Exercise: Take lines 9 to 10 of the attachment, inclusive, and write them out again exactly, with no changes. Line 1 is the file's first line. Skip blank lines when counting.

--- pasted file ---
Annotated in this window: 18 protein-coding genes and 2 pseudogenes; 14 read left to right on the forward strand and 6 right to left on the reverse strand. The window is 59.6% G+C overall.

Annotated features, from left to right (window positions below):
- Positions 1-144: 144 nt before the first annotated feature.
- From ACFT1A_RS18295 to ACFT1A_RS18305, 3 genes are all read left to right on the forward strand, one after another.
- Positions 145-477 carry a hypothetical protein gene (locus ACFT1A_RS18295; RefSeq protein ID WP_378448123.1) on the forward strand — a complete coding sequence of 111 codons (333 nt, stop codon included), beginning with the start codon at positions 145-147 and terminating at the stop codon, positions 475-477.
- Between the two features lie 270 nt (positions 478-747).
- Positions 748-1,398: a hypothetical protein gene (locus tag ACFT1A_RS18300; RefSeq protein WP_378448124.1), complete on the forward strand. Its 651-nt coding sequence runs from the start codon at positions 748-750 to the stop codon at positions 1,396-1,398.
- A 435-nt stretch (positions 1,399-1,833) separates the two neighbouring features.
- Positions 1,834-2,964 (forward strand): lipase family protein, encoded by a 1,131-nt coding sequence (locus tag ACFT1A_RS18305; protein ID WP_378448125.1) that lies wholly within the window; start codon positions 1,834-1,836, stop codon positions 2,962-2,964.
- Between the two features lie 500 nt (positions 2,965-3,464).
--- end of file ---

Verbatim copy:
- Positions 1,834-2,964 (forward strand): lipase family protein, encoded by a 1,131-nt coding sequence (locus tag ACFT1A_RS18305; protein ID WP_378448125.1) that lies wholly within the window; start codon positions 1,834-1,836, stop codon positions 2,962-2,964.
- Between the two features lie 500 nt (positions 2,965-3,464).